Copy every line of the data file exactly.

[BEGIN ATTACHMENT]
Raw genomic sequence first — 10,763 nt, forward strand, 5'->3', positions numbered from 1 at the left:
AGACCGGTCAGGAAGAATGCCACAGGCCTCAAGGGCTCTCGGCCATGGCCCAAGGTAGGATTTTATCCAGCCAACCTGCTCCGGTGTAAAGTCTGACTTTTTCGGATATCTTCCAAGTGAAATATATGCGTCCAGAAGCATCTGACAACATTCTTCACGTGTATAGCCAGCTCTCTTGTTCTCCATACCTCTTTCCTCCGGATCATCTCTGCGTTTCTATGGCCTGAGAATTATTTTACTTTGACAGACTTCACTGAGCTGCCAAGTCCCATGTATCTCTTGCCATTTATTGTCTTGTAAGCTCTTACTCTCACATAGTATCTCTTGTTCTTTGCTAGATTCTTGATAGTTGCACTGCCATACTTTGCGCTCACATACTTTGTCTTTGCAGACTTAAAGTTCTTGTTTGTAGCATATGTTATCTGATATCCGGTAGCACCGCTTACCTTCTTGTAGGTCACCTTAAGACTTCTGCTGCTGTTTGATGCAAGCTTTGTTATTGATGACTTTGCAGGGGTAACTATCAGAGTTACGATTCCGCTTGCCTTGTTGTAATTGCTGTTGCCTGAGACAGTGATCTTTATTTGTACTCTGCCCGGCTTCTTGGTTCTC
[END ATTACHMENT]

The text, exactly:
Raw genomic sequence first — 10,763 nt, forward strand, 5'->3', positions numbered from 1 at the left:
AGACCGGTCAGGAAGAATGCCACAGGCCTCAAGGGCTCTCGGCCATGGCCCAAGGTAGGATTTTATCCAGCCAACCTGCTCCGGTGTAAAGTCTGACTTTTTCGGATATCTTCCAAGTGAAATATATGCGTCCAGAAGCATCTGACAACATTCTTCACGTGTATAGCCAGCTCTCTTGTTCTCCATACCTCTTTCCTCCGGATCATCTCTGCGTTTCTATGGCCTGAGAATTATTTTACTTTGACAGACTTCACTGAGCTGCCAAGTCCCATGTATCTCTTGCCATTTATTGTCTTGTAAGCTCTTACTCTCACATAGTATCTCTTGTTCTTTGCTAGATTCTTGATAGTTGCACTGCCATACTTTGCGCTCACATACTTTGTCTTTGCAGACTTAAAGTTCTTGTTTGTAGCATATGTTATCTGATATCCGGTAGCACCGCTTACCTTCTTGTAGGTCACCTTAAGACTTCTGCTGCTGTTTGATGCAAGCTTTGTTATTGATGACTTTGCAGGGGTAACTATCAGAGTTACGATTCCGCTTGCCTTGTTGTAATTGCTGTTGCCTGAGACAGTGATCTTTATTTGTACTCTGCCCGGCTTCTTGGTTCTC